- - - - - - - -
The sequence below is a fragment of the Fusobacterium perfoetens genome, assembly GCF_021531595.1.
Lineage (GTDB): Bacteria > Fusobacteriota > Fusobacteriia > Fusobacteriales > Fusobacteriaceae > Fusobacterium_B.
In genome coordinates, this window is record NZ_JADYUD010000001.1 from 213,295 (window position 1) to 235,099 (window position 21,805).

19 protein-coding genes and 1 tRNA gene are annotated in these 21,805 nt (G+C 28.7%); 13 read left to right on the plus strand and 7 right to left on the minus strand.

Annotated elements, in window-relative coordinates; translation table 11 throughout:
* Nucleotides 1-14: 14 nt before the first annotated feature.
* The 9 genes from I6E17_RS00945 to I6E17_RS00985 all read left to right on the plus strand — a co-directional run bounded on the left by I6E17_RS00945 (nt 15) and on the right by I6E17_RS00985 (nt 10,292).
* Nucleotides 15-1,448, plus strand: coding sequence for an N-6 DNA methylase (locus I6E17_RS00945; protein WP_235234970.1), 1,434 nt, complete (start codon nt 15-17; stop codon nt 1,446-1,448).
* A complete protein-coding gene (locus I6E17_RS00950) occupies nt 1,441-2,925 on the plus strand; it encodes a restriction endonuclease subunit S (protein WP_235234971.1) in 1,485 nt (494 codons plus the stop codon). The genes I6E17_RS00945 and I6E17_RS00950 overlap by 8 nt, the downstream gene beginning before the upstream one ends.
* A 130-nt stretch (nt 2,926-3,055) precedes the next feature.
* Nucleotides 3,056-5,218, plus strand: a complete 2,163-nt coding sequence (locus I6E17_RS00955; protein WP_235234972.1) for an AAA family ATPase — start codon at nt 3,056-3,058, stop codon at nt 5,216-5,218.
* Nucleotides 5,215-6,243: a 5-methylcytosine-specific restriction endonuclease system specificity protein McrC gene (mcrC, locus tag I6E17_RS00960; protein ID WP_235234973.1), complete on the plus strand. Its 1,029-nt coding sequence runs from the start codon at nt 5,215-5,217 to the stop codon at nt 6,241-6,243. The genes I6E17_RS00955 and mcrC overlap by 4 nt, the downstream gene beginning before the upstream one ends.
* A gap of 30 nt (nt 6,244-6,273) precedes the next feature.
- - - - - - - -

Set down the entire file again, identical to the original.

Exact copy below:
The sequence below is a fragment of the Fusobacterium perfoetens genome, assembly GCF_021531595.1.
Lineage (GTDB): Bacteria > Fusobacteriota > Fusobacteriia > Fusobacteriales > Fusobacteriaceae > Fusobacterium_B.
In genome coordinates, this window is record NZ_JADYUD010000001.1 from 213,295 (window position 1) to 235,099 (window position 21,805).

19 protein-coding genes and 1 tRNA gene are annotated in these 21,805 nt (G+C 28.7%); 13 read left to right on the plus strand and 7 right to left on the minus strand.

Annotated elements, in window-relative coordinates; translation table 11 throughout:
* Nucleotides 1-14: 14 nt before the first annotated feature.
* The 9 genes from I6E17_RS00945 to I6E17_RS00985 all read left to right on the plus strand — a co-directional run bounded on the left by I6E17_RS00945 (nt 15) and on the right by I6E17_RS00985 (nt 10,292).
* Nucleotides 15-1,448, plus strand: coding sequence for an N-6 DNA methylase (locus I6E17_RS00945; protein WP_235234970.1), 1,434 nt, complete (start codon nt 15-17; stop codon nt 1,446-1,448).
* A complete protein-coding gene (locus I6E17_RS00950) occupies nt 1,441-2,925 on the plus strand; it encodes a restriction endonuclease subunit S (protein WP_235234971.1) in 1,485 nt (494 codons plus the stop codon). The genes I6E17_RS00945 and I6E17_RS00950 overlap by 8 nt, the downstream gene beginning before the upstream one ends.
* A 130-nt stretch (nt 2,926-3,055) precedes the next feature.
* Nucleotides 3,056-5,218, plus strand: a complete 2,163-nt coding sequence (locus I6E17_RS00955; protein WP_235234972.1) for an AAA family ATPase — start codon at nt 3,056-3,058, stop codon at nt 5,216-5,218.
* Nucleotides 5,215-6,243: a 5-methylcytosine-specific restriction endonuclease system specificity protein McrC gene (mcrC, locus tag I6E17_RS00960; protein ID WP_235234973.1), complete on the plus strand. Its 1,029-nt coding sequence runs from the start codon at nt 5,215-5,217 to the stop codon at nt 6,241-6,243. The genes I6E17_RS00955 and mcrC overlap by 4 nt, the downstream gene beginning before the upstream one ends.
* A gap of 30 nt (nt 6,244-6,273) precedes the next feature.